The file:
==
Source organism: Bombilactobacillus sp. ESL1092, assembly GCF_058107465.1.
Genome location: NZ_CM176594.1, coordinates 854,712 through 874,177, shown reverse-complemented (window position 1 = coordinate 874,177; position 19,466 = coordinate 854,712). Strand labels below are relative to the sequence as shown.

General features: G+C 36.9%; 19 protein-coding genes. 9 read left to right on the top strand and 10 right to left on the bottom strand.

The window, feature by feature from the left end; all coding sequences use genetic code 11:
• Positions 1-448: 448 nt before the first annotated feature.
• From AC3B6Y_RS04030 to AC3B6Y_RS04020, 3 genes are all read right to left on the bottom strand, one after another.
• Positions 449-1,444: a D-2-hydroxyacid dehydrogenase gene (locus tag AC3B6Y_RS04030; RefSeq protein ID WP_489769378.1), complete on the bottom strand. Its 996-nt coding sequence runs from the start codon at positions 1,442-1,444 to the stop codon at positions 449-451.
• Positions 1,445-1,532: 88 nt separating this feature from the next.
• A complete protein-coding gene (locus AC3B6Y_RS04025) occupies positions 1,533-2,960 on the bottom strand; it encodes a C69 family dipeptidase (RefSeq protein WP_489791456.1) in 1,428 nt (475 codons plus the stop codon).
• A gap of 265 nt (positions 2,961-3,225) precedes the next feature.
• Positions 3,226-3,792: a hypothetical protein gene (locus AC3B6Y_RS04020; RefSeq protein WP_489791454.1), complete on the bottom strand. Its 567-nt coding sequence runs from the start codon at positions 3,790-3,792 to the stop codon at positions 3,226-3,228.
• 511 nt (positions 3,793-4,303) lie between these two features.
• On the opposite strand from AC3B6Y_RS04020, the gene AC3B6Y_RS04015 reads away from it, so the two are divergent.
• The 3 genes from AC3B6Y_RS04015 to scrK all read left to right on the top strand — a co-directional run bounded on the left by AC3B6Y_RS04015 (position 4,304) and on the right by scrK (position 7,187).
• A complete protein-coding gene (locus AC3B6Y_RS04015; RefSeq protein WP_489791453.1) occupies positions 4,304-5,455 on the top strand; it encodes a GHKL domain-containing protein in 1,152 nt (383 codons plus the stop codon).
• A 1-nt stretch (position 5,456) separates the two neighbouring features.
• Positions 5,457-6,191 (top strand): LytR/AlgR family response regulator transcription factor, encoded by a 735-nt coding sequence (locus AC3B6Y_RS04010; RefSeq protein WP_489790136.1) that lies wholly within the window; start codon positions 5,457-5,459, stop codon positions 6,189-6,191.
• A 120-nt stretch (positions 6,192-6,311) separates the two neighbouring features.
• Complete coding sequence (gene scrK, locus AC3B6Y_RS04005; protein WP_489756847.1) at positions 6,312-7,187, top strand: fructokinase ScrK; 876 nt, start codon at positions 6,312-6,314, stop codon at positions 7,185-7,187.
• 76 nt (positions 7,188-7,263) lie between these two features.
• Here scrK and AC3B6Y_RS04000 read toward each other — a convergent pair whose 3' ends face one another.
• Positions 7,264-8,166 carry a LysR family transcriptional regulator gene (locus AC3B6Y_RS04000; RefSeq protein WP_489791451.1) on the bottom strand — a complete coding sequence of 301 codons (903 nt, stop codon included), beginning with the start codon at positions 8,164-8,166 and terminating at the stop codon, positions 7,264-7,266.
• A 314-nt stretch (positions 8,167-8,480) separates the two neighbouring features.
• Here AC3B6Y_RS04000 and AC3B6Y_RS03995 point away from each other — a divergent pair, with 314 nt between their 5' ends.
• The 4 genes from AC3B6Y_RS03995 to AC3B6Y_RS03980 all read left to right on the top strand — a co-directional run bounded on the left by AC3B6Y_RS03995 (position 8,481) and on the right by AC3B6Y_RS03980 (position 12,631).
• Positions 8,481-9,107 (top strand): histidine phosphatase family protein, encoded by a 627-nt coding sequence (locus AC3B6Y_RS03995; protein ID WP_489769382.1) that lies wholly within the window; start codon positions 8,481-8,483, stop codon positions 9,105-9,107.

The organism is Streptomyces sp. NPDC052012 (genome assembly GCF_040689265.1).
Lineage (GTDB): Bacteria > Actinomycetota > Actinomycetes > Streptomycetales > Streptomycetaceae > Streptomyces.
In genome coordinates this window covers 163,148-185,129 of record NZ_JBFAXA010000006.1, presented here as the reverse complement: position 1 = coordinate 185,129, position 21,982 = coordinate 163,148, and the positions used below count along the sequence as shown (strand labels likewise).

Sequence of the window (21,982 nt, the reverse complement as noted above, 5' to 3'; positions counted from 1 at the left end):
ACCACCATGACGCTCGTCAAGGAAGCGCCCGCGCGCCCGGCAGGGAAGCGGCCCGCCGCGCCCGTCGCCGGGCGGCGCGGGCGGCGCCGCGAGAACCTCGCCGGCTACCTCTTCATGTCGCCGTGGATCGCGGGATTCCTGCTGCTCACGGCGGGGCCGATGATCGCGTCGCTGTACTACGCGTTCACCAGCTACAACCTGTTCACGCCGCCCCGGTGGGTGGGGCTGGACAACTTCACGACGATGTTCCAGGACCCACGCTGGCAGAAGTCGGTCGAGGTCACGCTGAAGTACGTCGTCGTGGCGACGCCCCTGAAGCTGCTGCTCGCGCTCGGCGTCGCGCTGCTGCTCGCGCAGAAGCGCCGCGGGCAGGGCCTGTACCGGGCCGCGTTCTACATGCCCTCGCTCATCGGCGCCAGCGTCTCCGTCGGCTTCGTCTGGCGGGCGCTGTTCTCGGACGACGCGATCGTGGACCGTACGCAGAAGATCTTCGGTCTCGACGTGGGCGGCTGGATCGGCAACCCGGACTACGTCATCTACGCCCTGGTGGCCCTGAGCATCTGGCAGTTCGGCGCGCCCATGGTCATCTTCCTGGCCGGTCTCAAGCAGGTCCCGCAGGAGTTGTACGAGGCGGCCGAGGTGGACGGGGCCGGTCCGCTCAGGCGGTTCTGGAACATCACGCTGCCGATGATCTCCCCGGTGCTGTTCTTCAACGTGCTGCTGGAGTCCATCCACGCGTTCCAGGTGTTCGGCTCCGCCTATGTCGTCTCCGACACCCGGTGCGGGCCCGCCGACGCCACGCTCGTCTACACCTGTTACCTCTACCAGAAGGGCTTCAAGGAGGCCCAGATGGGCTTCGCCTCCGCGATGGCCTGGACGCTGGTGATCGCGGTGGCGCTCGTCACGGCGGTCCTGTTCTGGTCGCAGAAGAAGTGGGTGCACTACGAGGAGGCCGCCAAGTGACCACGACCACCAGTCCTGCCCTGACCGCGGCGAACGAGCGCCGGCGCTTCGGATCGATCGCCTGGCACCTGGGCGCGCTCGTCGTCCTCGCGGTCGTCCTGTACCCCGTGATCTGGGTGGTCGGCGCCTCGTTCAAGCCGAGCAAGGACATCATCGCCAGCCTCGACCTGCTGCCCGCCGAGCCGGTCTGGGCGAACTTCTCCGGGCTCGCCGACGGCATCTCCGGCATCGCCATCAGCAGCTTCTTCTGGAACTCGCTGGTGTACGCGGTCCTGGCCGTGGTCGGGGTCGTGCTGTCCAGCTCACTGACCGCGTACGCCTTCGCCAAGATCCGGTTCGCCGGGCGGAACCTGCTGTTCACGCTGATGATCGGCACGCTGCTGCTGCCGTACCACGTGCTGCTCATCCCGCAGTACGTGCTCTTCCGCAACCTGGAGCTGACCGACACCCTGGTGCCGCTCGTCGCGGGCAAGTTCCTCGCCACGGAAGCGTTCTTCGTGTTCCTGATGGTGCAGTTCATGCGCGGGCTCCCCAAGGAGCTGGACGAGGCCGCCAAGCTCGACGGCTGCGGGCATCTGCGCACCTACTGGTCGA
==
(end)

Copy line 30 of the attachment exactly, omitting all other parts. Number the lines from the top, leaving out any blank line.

Sequence of the window (21,982 nt, the reverse complement as noted above, 5' to 3'; positions counted from 1 at the left end):